Volcanic Landscapes
El Hierro 2/6





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El Hierro, the youngest Canary.
Island of landslides

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Text: Annemieke van Roekel, geoscience journalist

This article was first published in Gea Magazine (September 2022).

Abrasion platform
In the 'crater' of El Golfo, largely within the boundary of an ancient abrasion platform, an active agricultural economy has established itself, of mostly large banana and pineapple plantations, 'wrapped up' in plastic. Mangoes and grapes are also grown there. Because of the slight differences in altitude, you can cycle well there (although an e-bike is recommended). Originally the plain of El Golfo (with the town of Frontera) consisted of malpaís ('bad land'). To make it suitable for agriculture, soil and lapilli were moved from the fertile central part of the island, such as from the Meseta de Nisdafe plateau.

The abrasion platform was formed as a result of multiple landslides and new eruptions between 100,000 and 50,000 years ago. The sea level then was between 40 and 100 m lower than today. The submerged part becomes visible during strong NW winds when powerful waves roll and break over the low-lying platform like a foaming avalanche (Fig. 4), eventually pounding against a raised edge of basalt columns. From the slowness of the waves you can tell the enormous dimensions of the below-sea-level abrasion platform.
Here, natural pools have formed along the coastline through erosion, where swimmers can descend via ladders into oases of water. The boundary of a higher platform lies far inland, several hundred meters from the shoreline.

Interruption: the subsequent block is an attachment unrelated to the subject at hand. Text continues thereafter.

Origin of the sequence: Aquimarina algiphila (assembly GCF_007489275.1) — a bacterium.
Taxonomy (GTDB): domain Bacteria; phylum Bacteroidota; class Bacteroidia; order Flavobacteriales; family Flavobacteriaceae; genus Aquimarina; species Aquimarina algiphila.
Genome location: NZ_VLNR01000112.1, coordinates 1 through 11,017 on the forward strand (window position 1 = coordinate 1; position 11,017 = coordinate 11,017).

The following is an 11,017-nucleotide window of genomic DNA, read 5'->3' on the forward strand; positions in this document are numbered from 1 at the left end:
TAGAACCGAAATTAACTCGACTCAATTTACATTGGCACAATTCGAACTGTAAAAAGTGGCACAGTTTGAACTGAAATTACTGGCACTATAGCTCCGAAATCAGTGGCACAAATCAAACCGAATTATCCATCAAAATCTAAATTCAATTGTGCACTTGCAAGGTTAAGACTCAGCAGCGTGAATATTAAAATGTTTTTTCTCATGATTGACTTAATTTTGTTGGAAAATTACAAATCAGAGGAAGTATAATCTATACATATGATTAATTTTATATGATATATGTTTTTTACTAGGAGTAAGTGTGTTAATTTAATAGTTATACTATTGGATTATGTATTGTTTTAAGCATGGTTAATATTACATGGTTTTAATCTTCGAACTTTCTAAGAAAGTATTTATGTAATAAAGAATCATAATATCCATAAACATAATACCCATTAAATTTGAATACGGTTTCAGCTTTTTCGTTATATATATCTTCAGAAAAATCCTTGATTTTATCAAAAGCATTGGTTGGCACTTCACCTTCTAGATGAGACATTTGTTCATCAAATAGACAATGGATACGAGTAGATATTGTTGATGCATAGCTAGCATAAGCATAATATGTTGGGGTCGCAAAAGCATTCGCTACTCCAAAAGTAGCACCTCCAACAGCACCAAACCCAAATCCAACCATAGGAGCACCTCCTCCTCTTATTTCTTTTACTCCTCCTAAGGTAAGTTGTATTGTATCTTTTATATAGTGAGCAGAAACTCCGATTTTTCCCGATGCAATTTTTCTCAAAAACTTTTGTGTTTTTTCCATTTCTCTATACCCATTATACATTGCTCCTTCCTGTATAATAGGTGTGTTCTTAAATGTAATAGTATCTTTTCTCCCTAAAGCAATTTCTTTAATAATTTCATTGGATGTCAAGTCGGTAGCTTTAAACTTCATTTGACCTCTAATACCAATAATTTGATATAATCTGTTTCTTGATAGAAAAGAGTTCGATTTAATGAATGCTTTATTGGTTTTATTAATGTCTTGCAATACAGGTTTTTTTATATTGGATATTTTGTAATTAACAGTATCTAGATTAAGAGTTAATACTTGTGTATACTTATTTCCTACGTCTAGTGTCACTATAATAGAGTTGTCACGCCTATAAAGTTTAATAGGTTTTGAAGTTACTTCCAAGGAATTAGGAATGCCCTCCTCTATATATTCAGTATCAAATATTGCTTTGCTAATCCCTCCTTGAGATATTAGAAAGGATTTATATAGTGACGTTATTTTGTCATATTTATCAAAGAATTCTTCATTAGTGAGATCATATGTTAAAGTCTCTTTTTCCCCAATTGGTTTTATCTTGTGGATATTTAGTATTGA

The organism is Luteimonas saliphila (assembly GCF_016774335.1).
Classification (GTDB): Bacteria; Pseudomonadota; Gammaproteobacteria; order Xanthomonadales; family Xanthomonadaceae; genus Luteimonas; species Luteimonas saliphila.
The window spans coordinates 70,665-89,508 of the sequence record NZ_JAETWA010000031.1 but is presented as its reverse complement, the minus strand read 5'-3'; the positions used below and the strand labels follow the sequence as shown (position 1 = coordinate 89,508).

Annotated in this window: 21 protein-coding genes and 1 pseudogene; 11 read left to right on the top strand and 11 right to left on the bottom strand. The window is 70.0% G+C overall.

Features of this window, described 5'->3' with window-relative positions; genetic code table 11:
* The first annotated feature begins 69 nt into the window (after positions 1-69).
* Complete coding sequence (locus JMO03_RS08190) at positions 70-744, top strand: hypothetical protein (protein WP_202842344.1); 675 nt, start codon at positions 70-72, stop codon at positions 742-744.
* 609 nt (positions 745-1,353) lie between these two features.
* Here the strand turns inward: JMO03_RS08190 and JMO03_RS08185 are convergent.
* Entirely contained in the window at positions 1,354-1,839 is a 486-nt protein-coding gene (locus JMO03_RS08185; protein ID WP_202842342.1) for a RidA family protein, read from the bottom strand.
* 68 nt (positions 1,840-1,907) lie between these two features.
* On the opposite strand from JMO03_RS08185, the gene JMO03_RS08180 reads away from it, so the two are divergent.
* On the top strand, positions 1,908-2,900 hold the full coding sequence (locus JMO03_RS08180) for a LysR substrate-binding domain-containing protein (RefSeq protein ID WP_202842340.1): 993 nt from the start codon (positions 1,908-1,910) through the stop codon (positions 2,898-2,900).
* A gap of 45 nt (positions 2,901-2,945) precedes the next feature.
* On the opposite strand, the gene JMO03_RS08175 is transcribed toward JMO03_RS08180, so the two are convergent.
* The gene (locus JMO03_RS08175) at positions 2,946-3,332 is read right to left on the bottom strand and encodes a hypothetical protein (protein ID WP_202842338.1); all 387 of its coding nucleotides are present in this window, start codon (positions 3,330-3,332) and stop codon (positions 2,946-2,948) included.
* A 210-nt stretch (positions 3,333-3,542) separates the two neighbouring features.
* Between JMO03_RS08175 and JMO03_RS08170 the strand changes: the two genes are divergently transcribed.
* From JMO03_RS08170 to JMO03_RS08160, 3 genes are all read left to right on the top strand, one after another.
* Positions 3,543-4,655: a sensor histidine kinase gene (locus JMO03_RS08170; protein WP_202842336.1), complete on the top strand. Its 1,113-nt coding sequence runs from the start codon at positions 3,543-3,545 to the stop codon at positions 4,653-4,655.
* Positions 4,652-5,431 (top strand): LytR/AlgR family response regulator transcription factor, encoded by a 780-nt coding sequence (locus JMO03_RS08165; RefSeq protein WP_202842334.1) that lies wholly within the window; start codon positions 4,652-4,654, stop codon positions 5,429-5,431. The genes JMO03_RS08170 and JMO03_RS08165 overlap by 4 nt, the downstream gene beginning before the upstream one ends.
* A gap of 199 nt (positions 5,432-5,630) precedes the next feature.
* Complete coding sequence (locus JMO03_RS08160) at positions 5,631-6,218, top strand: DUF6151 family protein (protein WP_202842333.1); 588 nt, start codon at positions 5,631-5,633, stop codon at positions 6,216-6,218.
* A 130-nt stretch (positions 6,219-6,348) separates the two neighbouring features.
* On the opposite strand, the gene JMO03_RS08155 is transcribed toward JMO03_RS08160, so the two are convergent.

A. van Roekel  

Fig.4. Waves more than five meters high break on the paleo-abrasion platform. The boundaries from the platform to the deeper parts are formed in many places by basalt columns, created during recent eruptions.
Photo: Annemieke van Roekel.

Fall-winds and calima
El Golfo has a milder climate than the rest of the island: it is less cold in winter and less hot in summer. However, it is not advisable to stay on this side of the island between November and February, as it is often stormy; the powerful gusts associated with the surest, and the fall winds near to the cliff make it unsafe to walk or cycle on the streets. On top of that, there is sometimes a lot of dust in the air, either from local sources or from the Sahara (the Calima).

The pronounced three-armed geometry of El Hierro corresponds to the three rift zones, each forming a 120-degree angle with each other (Fig. 5). The three ridges continue submarine, the southern one up to 40 km offshore. Although eruptions have been rare on the mainland in recent and historical times, they are suspected to have occurred below sea level (Carracedo et al., 2015).


Fig. 5. Recent rift zones and cones. Source: Carracedo & Troll, 2016 (fig. 2.9A). With kind permission.

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Copyright: Annemieke van Roekel
Last update: December 28, 2022